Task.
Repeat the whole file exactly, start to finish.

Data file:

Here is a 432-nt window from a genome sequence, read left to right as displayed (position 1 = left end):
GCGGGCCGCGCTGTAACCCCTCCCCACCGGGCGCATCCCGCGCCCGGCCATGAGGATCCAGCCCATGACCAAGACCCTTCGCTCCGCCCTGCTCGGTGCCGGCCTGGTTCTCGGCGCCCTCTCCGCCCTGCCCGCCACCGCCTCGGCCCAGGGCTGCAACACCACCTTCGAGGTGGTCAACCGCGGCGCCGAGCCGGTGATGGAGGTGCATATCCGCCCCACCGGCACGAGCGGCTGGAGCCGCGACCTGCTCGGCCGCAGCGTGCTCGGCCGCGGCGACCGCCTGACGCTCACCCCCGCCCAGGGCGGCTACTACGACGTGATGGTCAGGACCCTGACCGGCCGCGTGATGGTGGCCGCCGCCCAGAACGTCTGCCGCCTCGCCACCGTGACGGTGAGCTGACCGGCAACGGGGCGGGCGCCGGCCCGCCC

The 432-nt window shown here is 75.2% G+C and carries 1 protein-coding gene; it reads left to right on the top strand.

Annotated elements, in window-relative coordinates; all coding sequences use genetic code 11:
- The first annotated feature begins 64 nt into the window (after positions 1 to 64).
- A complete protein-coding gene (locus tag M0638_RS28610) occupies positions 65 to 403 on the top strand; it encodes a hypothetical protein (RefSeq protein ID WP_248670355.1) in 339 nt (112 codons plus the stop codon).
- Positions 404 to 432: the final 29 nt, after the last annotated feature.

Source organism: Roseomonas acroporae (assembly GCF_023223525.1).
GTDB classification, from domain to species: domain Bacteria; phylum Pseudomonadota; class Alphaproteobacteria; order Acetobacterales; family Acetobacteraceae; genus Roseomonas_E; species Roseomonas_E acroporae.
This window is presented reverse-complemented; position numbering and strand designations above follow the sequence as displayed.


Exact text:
Here is a 432-nt window from a genome sequence, read left to right as displayed (position 1 = left end):
GCGGGCCGCGCTGTAACCCCTCCCCACCGGGCGCATCCCGCGCCCGGCCATGAGGATCCAGCCCATGACCAAGACCCTTCGCTCCGCCCTGCTCGGTGCCGGCCTGGTTCTCGGCGCCCTCTCCGCCCTGCCCGCCACCGCCTCGGCCCAGGGCTGCAACACCACCTTCGAGGTGGTCAACCGCGGCGCCGAGCCGGTGATGGAGGTGCATATCCGCCCCACCGGCACGAGCGGCTGGAGCCGCGACCTGCTCGGCCGCAGCGTGCTCGGCCGCGGCGACCGCCTGACGCTCACCCCCGCCCAGGGCGGCTACTACGACGTGATGGTCAGGACCCTGACCGGCCGCGTGATGGTGGCCGCCGCCCAGAACGTCTGCCGCCTCGCCACCGTGACGGTGAGCTGACCGGCAACGGGGCGGGCGCCGGCCCGCCC

The 432-nt window shown here is 75.2% G+C and carries 1 protein-coding gene; it reads left to right on the top strand.

Annotated elements, in window-relative coordinates; all coding sequences use genetic code 11:
- The first annotated feature begins 64 nt into the window (after positions 1 to 64).
- A complete protein-coding gene (locus tag M0638_RS28610) occupies positions 65 to 403 on the top strand; it encodes a hypothetical protein (RefSeq protein ID WP_248670355.1) in 339 nt (112 codons plus the stop codon).
- Positions 404 to 432: the final 29 nt, after the last annotated feature.

Source organism: Roseomonas acroporae (assembly GCF_023223525.1).
GTDB classification, from domain to species: domain Bacteria; phylum Pseudomonadota; class Alphaproteobacteria; order Acetobacterales; family Acetobacteraceae; genus Roseomonas_E; species Roseomonas_E acroporae.
This window is presented reverse-complemented; position numbering and strand designations above follow the sequence as displayed.